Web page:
September 18, 2023
Whether you’re new to composting or have a few seasons under your belt, composting in the winter presents challenges in cold climates. Here are some tips to keep your pile hot during the winter.
Use the Fall to Prepare
Fall is the time to collect leaves to store over winter to use as “browns” for your compost throughout the winter and spring. Don’t miss the opportunity to collect your own leaves or ask a neighbor who has an excess. Leaves add an important dry carbon source to balance out the wet, nitrogen-rich greens coming from your kitchen food scraps. Browns provide both energy and aeration to your pile making sure that the microorganisms have oxygen to breathe while they eat. Too little brown material and your pile will become stinky (anaerobic) and cool off so much that the composting process will stop. A good mix of browns to greens is a 2:1 – 3:1 ratio that keep your pile about as wet as a damp sponge. Good aeration in your pile is actually more important than turning it (although you should still do the latter once a week) so don’t miss your opportunity to build up your leaf store this fall.
Keep Your Pile Hot
A good compost pile runs hot (between 141°F – 155°F). Here are some tips to keep it going even when the temps plummet:
- Cover it – Excess water can cool off your pile and create an environment that’s too wet for aerobic (oxygen-loving) bacteria to thrive and do their work. Placing a tarp over your compost pile or tumbler if it isn’t watertight, will help your pile stay hot.
- Break up your food scraps – Breaking up your scraps into smaller pieces will result in your pile heating to the desired temperature more uniformly. A rule of thumb is that the greater the surface area, the higher the rate of decomposition. So, food scraps cut into smaller pieces will compost faster than large pieces. That’s true in any weather conditions.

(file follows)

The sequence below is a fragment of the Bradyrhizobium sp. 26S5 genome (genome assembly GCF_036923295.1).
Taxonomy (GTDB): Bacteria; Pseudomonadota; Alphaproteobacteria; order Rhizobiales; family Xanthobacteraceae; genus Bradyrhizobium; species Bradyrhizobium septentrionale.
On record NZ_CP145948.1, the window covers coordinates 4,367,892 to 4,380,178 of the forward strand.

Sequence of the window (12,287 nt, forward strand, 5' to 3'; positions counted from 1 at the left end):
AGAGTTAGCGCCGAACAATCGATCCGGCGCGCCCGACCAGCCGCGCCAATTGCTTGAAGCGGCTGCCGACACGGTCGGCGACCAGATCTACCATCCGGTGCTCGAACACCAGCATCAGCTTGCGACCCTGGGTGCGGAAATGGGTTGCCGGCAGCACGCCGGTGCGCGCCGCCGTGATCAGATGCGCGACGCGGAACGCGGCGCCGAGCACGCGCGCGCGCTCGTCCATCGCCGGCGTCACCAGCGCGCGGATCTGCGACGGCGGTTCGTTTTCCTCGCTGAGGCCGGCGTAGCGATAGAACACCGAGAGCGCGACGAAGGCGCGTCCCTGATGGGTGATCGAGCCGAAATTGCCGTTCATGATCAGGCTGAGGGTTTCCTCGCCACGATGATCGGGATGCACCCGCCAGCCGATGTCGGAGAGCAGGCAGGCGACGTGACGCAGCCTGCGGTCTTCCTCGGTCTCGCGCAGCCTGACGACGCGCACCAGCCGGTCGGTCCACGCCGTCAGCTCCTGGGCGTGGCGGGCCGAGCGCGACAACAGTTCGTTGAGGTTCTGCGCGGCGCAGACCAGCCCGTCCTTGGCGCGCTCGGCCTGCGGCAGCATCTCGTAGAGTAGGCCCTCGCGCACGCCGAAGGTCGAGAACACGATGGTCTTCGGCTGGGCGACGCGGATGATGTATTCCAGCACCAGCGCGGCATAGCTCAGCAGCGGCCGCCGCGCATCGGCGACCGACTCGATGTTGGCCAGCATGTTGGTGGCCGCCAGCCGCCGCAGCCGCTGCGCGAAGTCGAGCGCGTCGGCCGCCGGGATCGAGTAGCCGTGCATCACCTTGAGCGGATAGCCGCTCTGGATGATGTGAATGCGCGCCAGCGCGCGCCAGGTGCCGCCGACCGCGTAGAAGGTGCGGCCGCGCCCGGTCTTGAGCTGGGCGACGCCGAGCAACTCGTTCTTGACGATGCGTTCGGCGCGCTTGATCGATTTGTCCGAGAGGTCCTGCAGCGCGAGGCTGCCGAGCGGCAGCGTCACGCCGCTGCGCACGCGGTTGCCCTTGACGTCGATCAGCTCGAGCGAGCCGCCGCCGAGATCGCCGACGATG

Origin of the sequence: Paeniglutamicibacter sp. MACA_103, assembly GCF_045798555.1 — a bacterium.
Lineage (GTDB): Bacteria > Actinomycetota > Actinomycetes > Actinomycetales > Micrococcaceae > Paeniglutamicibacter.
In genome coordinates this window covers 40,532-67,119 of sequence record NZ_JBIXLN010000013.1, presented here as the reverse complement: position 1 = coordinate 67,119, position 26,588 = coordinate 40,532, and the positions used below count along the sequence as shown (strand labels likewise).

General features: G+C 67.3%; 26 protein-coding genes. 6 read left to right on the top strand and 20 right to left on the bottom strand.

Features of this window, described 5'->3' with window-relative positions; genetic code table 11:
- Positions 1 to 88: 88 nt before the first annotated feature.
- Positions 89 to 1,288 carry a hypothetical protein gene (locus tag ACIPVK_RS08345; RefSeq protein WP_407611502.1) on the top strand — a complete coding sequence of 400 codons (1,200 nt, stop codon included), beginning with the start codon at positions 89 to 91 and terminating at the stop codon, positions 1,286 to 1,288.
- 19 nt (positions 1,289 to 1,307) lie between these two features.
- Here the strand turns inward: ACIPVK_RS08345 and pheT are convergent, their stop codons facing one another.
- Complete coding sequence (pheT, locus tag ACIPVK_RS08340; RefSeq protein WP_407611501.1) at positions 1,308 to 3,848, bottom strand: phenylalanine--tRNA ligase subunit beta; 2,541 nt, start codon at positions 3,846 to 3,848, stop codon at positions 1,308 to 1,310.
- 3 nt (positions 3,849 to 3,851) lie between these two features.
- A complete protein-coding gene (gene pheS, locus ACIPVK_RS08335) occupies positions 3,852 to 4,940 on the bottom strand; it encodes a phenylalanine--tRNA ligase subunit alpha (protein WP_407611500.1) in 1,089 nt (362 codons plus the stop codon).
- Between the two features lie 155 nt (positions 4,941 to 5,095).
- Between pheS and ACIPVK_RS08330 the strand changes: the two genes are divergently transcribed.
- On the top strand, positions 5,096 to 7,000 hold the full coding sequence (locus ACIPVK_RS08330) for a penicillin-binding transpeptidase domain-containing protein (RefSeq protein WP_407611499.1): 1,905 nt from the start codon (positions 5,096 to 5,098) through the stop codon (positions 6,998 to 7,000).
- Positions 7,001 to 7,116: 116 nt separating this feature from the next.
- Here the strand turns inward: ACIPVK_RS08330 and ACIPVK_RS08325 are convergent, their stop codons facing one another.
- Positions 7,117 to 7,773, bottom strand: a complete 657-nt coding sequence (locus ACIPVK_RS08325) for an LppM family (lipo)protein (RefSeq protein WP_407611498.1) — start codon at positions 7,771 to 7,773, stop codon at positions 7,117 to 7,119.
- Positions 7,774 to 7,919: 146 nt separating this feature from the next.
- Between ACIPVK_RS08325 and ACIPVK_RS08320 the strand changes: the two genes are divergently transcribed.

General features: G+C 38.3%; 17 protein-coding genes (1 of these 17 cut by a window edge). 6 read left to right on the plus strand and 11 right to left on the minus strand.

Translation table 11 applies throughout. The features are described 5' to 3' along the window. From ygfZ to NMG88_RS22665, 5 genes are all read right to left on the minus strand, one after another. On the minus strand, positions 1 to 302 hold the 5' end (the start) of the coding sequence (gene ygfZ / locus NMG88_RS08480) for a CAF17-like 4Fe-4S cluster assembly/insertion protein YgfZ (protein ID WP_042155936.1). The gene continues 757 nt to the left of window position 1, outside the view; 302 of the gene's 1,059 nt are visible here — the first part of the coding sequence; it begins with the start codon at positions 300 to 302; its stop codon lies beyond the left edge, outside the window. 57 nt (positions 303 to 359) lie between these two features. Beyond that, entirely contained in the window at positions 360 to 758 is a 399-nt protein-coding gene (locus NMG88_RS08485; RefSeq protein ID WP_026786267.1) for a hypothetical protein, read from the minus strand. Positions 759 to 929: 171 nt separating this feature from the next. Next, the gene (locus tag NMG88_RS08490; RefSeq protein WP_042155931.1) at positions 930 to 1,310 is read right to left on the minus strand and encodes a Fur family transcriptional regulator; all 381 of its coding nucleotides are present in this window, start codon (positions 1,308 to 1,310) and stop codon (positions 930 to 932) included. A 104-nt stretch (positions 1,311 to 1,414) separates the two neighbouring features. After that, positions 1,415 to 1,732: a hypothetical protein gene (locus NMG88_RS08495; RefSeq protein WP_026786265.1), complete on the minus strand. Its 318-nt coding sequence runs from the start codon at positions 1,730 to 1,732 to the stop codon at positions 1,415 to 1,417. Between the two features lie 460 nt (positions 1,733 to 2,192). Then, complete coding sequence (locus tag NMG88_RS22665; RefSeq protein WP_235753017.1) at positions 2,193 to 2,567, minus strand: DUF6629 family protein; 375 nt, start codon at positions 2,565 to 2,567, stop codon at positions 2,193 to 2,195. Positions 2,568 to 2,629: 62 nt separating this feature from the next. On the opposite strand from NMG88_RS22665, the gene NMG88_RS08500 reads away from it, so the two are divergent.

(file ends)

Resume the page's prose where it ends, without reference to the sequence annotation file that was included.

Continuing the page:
- Build up your pile – The bigger your pile, the better ability it has to stay warm over the winter and continue to break down. The recommended size for a compost pile is at least 1 cubic yard (3’ft x3’ft x 3’ft). If your pile is smaller, expect that it will cool off over the winter. This means that any material you add in the winter may sit until temperatures warm up in spring.
Turn your compost regularly
Turning your compost pile not only helps the material inside of it break down at an even rate, it provides an added benefit during the winter of deterring rodents. Compost piles are often warm and located in an undisturbed area of your yard. For those reasons, rodents can be especially attracted to compost piles in the colder months.
Consider an alternative method
If composting food scraps at home just isn’t an option, consider other ways to compost organics. Alternatives include using a Community Food Waste Drop-Off site or composting at home with vermicomposting or Bokashi composting.
Happy composting and keep in mind we’re here to answer your food waste and composting questions. Reach out to email@example.com.